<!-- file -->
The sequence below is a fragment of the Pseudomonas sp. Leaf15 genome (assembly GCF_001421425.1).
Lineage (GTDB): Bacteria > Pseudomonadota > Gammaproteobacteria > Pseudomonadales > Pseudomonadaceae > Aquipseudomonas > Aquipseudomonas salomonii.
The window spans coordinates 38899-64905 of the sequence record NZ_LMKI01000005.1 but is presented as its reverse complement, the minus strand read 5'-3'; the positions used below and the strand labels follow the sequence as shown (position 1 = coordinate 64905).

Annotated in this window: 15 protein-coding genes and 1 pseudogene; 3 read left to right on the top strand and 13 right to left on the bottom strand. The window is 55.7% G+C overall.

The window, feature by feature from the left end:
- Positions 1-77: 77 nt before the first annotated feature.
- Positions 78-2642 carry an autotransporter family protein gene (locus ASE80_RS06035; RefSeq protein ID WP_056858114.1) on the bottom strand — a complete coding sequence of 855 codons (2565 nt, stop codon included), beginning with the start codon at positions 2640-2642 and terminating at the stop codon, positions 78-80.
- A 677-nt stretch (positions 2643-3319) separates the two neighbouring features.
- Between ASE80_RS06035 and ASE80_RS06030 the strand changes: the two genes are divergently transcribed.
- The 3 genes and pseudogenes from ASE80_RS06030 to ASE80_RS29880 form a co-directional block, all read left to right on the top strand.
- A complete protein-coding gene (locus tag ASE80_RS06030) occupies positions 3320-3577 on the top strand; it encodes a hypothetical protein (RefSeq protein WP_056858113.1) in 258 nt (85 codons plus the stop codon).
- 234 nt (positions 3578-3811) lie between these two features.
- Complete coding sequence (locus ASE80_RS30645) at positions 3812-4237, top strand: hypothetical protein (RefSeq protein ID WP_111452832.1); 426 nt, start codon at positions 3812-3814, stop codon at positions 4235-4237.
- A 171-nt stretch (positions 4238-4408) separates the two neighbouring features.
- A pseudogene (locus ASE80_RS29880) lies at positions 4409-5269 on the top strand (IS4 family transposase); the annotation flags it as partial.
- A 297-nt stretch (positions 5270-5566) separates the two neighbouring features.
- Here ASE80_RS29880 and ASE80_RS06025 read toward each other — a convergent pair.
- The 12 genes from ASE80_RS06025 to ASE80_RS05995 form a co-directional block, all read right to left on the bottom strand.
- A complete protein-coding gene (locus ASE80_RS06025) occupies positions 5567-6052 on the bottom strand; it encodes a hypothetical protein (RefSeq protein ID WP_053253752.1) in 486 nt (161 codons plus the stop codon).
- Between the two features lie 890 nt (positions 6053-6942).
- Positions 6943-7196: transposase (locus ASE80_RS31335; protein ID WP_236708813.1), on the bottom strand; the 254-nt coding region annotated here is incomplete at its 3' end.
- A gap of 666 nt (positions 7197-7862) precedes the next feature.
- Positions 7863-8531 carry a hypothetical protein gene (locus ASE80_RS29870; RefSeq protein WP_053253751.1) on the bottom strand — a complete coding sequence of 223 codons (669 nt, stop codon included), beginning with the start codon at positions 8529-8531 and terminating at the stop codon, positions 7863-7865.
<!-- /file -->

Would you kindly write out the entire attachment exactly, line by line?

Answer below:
The sequence below is a fragment of the Pseudomonas sp. Leaf15 genome (assembly GCF_001421425.1).
Lineage (GTDB): Bacteria > Pseudomonadota > Gammaproteobacteria > Pseudomonadales > Pseudomonadaceae > Aquipseudomonas > Aquipseudomonas salomonii.
The window spans coordinates 38899-64905 of the sequence record NZ_LMKI01000005.1 but is presented as its reverse complement, the minus strand read 5'-3'; the positions used below and the strand labels follow the sequence as shown (position 1 = coordinate 64905).

Annotated in this window: 15 protein-coding genes and 1 pseudogene; 3 read left to right on the top strand and 13 right to left on the bottom strand. The window is 55.7% G+C overall.

The window, feature by feature from the left end:
- Positions 1-77: 77 nt before the first annotated feature.
- Positions 78-2642 carry an autotransporter family protein gene (locus ASE80_RS06035; RefSeq protein ID WP_056858114.1) on the bottom strand — a complete coding sequence of 855 codons (2565 nt, stop codon included), beginning with the start codon at positions 2640-2642 and terminating at the stop codon, positions 78-80.
- A 677-nt stretch (positions 2643-3319) separates the two neighbouring features.
- Between ASE80_RS06035 and ASE80_RS06030 the strand changes: the two genes are divergently transcribed.
- The 3 genes and pseudogenes from ASE80_RS06030 to ASE80_RS29880 form a co-directional block, all read left to right on the top strand.
- A complete protein-coding gene (locus tag ASE80_RS06030) occupies positions 3320-3577 on the top strand; it encodes a hypothetical protein (RefSeq protein WP_056858113.1) in 258 nt (85 codons plus the stop codon).
- 234 nt (positions 3578-3811) lie between these two features.
- Complete coding sequence (locus ASE80_RS30645) at positions 3812-4237, top strand: hypothetical protein (RefSeq protein ID WP_111452832.1); 426 nt, start codon at positions 3812-3814, stop codon at positions 4235-4237.
- A 171-nt stretch (positions 4238-4408) separates the two neighbouring features.
- A pseudogene (locus ASE80_RS29880) lies at positions 4409-5269 on the top strand (IS4 family transposase); the annotation flags it as partial.
- A 297-nt stretch (positions 5270-5566) separates the two neighbouring features.
- Here ASE80_RS29880 and ASE80_RS06025 read toward each other — a convergent pair.
- The 12 genes from ASE80_RS06025 to ASE80_RS05995 form a co-directional block, all read right to left on the bottom strand.
- A complete protein-coding gene (locus ASE80_RS06025) occupies positions 5567-6052 on the bottom strand; it encodes a hypothetical protein (RefSeq protein ID WP_053253752.1) in 486 nt (161 codons plus the stop codon).
- Between the two features lie 890 nt (positions 6053-6942).
- Positions 6943-7196: transposase (locus ASE80_RS31335; protein ID WP_236708813.1), on the bottom strand; the 254-nt coding region annotated here is incomplete at its 3' end.
- A gap of 666 nt (positions 7197-7862) precedes the next feature.
- Positions 7863-8531 carry a hypothetical protein gene (locus ASE80_RS29870; RefSeq protein WP_053253751.1) on the bottom strand — a complete coding sequence of 223 codons (669 nt, stop codon included), beginning with the start codon at positions 8529-8531 and terminating at the stop codon, positions 7863-7865.